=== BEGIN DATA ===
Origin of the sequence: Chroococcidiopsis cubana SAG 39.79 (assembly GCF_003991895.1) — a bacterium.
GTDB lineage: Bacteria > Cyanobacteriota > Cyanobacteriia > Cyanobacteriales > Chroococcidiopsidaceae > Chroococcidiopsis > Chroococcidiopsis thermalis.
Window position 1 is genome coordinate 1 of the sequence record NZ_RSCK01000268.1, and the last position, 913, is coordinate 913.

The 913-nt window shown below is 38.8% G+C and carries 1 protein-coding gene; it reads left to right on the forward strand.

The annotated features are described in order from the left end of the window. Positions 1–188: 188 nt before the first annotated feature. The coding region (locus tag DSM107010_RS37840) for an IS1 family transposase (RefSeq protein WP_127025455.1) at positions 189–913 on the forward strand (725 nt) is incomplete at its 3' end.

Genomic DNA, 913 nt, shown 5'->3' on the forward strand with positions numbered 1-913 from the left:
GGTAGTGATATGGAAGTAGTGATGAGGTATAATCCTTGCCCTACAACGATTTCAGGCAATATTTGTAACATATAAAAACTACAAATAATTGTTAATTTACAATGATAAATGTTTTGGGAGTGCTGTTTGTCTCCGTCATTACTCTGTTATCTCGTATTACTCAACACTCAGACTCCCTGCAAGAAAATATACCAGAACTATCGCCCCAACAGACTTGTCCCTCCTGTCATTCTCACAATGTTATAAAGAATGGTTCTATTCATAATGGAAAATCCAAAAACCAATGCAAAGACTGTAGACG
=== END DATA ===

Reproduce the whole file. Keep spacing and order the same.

Origin of the sequence: Chroococcidiopsis cubana SAG 39.79 (assembly GCF_003991895.1) — a bacterium.
GTDB lineage: Bacteria > Cyanobacteriota > Cyanobacteriia > Cyanobacteriales > Chroococcidiopsidaceae > Chroococcidiopsis > Chroococcidiopsis thermalis.
Window position 1 is genome coordinate 1 of the sequence record NZ_RSCK01000268.1, and the last position, 913, is coordinate 913.

The 913-nt window shown below is 38.8% G+C and carries 1 protein-coding gene; it reads left to right on the forward strand.

The annotated features are described in order from the left end of the window. Positions 1–188: 188 nt before the first annotated feature. The coding region (locus tag DSM107010_RS37840) for an IS1 family transposase (RefSeq protein WP_127025455.1) at positions 189–913 on the forward strand (725 nt) is incomplete at its 3' end.

Genomic DNA, 913 nt, shown 5'->3' on the forward strand with positions numbered 1-913 from the left:
GGTAGTGATATGGAAGTAGTGATGAGGTATAATCCTTGCCCTACAACGATTTCAGGCAATATTTGTAACATATAAAAACTACAAATAATTGTTAATTTACAATGATAAATGTTTTGGGAGTGCTGTTTGTCTCCGTCATTACTCTGTTATCTCGTATTACTCAACACTCAGACTCCCTGCAAGAAAATATACCAGAACTATCGCCCCAACAGACTTGTCCCTCCTGTCATTCTCACAATGTTATAAAGAATGGTTCTATTCATAATGGAAAATCCAAAAACCAATGCAAAGACTGTAGACG